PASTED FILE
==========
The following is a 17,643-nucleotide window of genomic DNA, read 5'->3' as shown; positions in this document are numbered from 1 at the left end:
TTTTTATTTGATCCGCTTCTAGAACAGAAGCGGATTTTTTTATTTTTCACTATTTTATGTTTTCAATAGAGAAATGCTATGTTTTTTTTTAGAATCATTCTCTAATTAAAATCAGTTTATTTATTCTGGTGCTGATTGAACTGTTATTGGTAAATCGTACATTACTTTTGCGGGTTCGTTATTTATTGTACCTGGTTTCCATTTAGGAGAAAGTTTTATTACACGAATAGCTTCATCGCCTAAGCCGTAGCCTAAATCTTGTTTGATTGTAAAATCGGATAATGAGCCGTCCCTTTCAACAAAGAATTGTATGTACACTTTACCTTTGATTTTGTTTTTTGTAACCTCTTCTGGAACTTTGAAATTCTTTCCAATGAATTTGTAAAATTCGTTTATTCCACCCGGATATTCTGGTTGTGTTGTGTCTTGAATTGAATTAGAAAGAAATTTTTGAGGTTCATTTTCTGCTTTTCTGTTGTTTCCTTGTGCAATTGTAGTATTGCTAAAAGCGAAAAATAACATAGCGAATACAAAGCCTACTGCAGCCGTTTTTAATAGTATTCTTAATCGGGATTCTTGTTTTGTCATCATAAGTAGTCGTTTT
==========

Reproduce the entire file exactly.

The following is a 17,643-nucleotide window of genomic DNA, read 5'->3' as shown; positions in this document are numbered from 1 at the left end:
TTTTTATTTGATCCGCTTCTAGAACAGAAGCGGATTTTTTTATTTTTCACTATTTTATGTTTTCAATAGAGAAATGCTATGTTTTTTTTTAGAATCATTCTCTAATTAAAATCAGTTTATTTATTCTGGTGCTGATTGAACTGTTATTGGTAAATCGTACATTACTTTTGCGGGTTCGTTATTTATTGTACCTGGTTTCCATTTAGGAGAAAGTTTTATTACACGAATAGCTTCATCGCCTAAGCCGTAGCCTAAATCTTGTTTGATTGTAAAATCGGATAATGAGCCGTCCCTTTCAACAAAGAATTGTATGTACACTTTACCTTTGATTTTGTTTTTTGTAACCTCTTCTGGAACTTTGAAATTCTTTCCAATGAATTTGTAAAATTCGTTTATTCCACCCGGATATTCTGGTTGTGTTGTGTCTTGAATTGAATTAGAAAGAAATTTTTGAGGTTCATTTTCTGCTTTTCTGTTGTTTCCTTGTGCAATTGTAGTATTGCTAAAAGCGAAAAATAACATAGCGAATACAAAGCCTACTGCAGCCGTTTTTAATAGTATTCTTAATCGGGATTCTTGTTTTGTCATCATAAGTAGTCGTTTT